The antioxidant activity of date seed: Preliminary results of a preclinical in vivo study

Fatima Al-Meqbaali, Hosam Habib, Aws Othman, Saeda Al-Marzooqi, Alia Al-Bawardi, Javed Yasin Pathan, Serene Hilary, Usama Souka, Suleiman Al-Hammadi, Wissam Ibrahim, Carine Platat

Research output: Contribution to journalArticlepeer-review

26 Citations (Scopus)


Chronic diseases (diabetes, cardiovascular diseases and cancer), are by far the leading causes of mortality and morbidity worldwide. Oxidative stress is one of the underlying mechanism in the development and enhancement of chronic diseases. Polyphenols are particularly abundant in date seeds and can contribute in the progress of chronic diseases due to antioxidant properties. The present work studies the effects of date seeds and examines the oxidative stress status on serum and organs of Male Wistar rats after feeding them with basal diet comprising 0, 2, 4 or 8 g/kg date seed powder (DSP) for a period of 13 weeks. Isonitrogenous and isocaloric diets were subjected to all the four groups. Antioxidant status, protein and lipid oxidative biomarkers were measured in the serum and organs and histopathology was done. The results showed that DSP suggestively (P < 0.05) elevated the antioxidant defense system of the serum and organs. DSP decreased protein and lipid oxidative damages in the liver, muscle and brain. In addition, DSP did not alter the organs' function based on the analysis of biochemical markers. The results indicate that oxidative stress-related diseases could be possibly prevented by the DSP bioactive antioxidants.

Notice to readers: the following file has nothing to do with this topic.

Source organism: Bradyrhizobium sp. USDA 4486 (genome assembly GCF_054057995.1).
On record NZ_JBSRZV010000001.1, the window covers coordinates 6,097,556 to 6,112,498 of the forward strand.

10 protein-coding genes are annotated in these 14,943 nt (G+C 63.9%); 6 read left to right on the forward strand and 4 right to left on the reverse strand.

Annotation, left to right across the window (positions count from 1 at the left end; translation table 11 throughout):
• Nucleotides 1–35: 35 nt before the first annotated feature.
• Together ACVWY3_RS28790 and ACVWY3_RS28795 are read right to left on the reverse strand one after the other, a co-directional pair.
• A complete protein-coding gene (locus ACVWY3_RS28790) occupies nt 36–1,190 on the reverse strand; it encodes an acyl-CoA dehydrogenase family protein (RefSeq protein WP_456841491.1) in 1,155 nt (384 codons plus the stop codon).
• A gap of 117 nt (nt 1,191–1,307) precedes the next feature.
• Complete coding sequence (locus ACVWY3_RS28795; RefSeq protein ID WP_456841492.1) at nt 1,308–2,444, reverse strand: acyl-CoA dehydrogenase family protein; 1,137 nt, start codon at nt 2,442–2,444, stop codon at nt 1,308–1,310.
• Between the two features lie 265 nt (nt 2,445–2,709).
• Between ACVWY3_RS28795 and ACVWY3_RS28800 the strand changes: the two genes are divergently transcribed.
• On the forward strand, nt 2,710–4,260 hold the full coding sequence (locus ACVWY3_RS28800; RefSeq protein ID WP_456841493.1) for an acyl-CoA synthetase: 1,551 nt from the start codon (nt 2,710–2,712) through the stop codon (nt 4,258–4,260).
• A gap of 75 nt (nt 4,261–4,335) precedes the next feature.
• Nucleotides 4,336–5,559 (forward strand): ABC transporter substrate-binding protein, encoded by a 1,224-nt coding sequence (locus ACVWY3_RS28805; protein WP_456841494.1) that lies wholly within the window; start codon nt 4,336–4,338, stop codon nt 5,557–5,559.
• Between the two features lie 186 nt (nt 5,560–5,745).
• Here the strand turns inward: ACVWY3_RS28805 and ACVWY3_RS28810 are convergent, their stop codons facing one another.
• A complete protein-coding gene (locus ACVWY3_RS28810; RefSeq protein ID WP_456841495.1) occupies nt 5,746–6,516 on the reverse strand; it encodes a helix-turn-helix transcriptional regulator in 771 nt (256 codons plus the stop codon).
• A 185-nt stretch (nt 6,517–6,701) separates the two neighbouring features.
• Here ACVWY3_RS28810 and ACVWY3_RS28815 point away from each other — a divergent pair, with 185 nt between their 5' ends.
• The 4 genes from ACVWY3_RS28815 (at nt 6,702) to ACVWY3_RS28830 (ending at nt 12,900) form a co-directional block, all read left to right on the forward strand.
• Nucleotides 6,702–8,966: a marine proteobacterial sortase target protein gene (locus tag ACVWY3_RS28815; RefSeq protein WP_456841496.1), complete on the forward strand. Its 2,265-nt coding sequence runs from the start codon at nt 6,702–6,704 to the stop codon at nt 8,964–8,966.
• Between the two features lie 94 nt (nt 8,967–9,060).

Original languageEnglish
Pages (from-to)822-832
Number of pages11
JournalEmirates Journal of Food and Agriculture
Issue number11
Publication statusPublished - Nov 1 2017


  • Antioxidant
  • Chronic diseases
  • Date seed powder
  • Oxidative damages
  • Polyphenols

ASJC Scopus subject areas

  • Food Science
  • Applied Microbiology and Biotechnology
  • Animal Science and Zoology
  • Agronomy and Crop Science


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